A bit of uni-related news flying under the radar yesterday was the announcement that MLB commish Rob Manfred has received a four-year contract extension.
It is hard to overstate how bad Rob Manfred has been for MLB uniforms. Here is a partial list of what has taken place on his watch since he assumed the commissioner’s title in 2015:
- He has sold the side of MLB caps to New Era.
- He has sold the chest of MLB jerseys to Nike.
- He has let teams sell advertisements on their jersey sleeves.
- He has allowed unsightly ads on the mound and elsewhere on the field — even during the World Series.
- He has expanded the use of unsightly holiday uniforms from a single day to three-, four-, and even five-day holiday “weekends.”
- He has approved the use of a cap that mischaracterized the history of our most significant national holiday.
- He has needlessly added the MLB logo, which already appeared on caps, helmets, jerseys, undershirts, and more, to the back belt loop of the pants.
- He has struck a deal with a new sock supplier that has resulted in players wearing wildly inconsistent (and often embarrassingly cheesy) hosiery styles, all of them needlessly adorned with both a maker’s mark and the MLB logo.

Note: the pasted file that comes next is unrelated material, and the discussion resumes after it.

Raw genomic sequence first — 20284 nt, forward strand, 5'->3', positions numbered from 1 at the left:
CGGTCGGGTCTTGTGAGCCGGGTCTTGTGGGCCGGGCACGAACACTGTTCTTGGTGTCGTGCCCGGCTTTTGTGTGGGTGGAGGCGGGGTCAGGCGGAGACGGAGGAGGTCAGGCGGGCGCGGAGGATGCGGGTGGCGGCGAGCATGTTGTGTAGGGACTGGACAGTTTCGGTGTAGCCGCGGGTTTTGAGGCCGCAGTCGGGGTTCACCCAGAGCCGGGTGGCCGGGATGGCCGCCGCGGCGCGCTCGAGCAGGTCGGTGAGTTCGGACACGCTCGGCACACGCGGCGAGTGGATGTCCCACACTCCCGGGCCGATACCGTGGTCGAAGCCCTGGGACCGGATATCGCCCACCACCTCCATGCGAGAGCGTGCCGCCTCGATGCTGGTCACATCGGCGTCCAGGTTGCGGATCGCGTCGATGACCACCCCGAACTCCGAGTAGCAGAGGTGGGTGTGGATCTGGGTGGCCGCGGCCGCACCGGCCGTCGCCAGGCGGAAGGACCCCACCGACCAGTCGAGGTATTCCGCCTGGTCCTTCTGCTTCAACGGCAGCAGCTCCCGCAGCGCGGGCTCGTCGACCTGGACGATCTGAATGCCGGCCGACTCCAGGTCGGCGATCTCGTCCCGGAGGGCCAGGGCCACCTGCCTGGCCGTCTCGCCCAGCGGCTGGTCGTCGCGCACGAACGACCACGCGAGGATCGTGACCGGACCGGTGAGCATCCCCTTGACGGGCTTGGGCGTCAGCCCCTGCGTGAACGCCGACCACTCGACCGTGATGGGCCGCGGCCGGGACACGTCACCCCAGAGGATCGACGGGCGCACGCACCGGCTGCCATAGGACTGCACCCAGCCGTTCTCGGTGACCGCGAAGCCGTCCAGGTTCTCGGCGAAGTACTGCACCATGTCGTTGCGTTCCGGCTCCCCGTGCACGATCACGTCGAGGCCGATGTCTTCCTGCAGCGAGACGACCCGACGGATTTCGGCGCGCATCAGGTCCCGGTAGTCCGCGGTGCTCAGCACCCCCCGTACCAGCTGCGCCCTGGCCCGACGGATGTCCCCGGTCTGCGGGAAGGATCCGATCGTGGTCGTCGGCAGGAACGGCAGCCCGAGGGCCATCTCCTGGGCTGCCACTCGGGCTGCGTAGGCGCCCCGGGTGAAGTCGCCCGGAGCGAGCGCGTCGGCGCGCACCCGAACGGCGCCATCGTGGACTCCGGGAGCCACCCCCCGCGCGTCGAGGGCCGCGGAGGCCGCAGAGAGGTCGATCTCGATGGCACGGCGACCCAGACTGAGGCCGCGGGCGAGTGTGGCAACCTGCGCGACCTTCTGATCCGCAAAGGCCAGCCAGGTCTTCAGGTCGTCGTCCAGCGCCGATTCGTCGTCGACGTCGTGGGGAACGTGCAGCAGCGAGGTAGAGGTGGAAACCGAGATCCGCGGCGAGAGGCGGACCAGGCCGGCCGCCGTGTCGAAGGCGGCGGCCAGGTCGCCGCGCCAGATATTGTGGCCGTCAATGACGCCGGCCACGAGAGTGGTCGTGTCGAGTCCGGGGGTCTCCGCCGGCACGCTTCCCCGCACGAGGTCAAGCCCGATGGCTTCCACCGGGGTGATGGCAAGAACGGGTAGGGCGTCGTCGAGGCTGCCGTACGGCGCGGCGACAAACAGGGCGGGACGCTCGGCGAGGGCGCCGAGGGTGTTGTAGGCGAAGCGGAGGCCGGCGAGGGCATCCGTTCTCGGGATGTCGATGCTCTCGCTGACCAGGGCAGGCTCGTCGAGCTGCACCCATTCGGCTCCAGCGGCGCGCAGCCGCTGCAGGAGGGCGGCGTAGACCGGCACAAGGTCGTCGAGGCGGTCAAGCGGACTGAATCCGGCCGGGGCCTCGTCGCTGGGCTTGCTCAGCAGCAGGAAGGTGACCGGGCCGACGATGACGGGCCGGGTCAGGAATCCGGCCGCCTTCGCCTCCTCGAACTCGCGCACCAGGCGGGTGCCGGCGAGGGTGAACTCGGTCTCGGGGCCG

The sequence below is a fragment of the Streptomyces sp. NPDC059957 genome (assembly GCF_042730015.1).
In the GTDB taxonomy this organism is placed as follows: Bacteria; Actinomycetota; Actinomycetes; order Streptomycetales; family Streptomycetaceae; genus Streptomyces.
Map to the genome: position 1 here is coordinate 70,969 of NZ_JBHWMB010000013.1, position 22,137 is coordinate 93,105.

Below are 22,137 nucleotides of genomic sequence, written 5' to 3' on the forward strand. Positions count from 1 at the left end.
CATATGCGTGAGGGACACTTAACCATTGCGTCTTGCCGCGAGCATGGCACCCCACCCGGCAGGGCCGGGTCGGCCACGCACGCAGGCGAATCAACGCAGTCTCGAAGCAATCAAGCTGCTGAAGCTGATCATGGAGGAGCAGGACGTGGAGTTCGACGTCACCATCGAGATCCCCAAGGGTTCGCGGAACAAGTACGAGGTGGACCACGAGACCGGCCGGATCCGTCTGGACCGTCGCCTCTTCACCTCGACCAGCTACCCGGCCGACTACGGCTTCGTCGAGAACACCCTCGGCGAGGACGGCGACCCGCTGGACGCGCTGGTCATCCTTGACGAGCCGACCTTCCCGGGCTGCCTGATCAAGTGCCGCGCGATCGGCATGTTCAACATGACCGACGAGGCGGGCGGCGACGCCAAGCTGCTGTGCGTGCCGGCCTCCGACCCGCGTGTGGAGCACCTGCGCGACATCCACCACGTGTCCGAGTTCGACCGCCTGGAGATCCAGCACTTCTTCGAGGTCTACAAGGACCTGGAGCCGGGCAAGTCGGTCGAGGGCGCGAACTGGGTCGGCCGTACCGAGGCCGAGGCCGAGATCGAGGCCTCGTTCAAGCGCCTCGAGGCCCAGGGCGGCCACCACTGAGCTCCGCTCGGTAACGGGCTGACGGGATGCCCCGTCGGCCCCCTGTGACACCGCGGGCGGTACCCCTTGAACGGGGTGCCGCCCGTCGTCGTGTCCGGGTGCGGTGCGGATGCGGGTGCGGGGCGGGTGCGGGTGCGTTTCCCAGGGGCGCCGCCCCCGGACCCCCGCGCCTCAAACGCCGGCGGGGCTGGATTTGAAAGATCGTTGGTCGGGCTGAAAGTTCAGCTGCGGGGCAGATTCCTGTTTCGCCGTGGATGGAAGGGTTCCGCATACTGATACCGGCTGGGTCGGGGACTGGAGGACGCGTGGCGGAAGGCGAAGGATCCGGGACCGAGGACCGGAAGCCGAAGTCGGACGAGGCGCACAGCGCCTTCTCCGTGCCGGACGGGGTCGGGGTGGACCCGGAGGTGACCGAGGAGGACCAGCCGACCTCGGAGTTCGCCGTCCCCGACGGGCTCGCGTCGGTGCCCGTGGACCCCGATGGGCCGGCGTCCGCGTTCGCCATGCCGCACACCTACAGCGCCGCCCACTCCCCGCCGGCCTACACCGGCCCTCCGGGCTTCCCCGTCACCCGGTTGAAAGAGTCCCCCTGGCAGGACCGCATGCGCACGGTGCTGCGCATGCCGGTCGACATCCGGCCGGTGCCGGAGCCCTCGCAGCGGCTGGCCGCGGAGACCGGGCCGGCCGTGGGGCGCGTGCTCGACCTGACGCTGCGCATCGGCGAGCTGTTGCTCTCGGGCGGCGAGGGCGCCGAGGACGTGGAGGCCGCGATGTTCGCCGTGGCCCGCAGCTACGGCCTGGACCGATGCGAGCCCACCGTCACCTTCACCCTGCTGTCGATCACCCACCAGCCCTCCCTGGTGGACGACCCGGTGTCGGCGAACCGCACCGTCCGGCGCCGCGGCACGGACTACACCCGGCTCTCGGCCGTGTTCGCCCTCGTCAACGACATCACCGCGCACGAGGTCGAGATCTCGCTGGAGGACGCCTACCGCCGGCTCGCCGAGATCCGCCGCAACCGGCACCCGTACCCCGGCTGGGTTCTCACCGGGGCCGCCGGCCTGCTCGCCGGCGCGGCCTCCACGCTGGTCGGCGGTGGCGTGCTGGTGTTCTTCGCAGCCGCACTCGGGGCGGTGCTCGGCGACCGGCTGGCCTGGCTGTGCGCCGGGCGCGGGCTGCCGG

- He oversaw the advent of Players Weekend, which at one point featured such awful uniforms that the Dodgers asked to be excused from wearing them (and were turned down).
- He sold advertising space on the umpires’ uniforms to a sketchy cryptocurrency exchange — a move that soon blew up in his face.
- He has discarded the rich aesthetic heritage of the MLB All-Star Game, which had stood alone as the best of the major sports’ all-star showcases, and replaced it with a depressing assortment of design mediocrity.
- He has overseen the advent and rollout of the City Connect program, most of which has been an embarrassing design failure.
Obviously, not all of these developments were Manfred’s idea. But they all happened on his watch, and he did nothing to stop any of them. He is almost certainly the worst thing ever to happen to MLB uniforms, and his new contract extension is therefore a harbinger of further bad uni news in the years to come. History will not judge him kindly, and neither should we.